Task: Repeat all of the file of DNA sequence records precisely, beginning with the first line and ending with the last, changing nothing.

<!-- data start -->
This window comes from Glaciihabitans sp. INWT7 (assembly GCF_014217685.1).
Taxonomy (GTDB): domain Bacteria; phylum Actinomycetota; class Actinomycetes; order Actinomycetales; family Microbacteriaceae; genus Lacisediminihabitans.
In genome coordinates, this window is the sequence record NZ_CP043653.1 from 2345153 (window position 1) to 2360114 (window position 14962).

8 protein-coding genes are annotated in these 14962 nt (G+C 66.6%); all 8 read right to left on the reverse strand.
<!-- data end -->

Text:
This window comes from Glaciihabitans sp. INWT7 (assembly GCF_014217685.1).
Taxonomy (GTDB): domain Bacteria; phylum Actinomycetota; class Actinomycetes; order Actinomycetales; family Microbacteriaceae; genus Lacisediminihabitans.
In genome coordinates, this window is the sequence record NZ_CP043653.1 from 2345153 (window position 1) to 2360114 (window position 14962).

8 protein-coding genes are annotated in these 14962 nt (G+C 66.6%); all 8 read right to left on the reverse strand.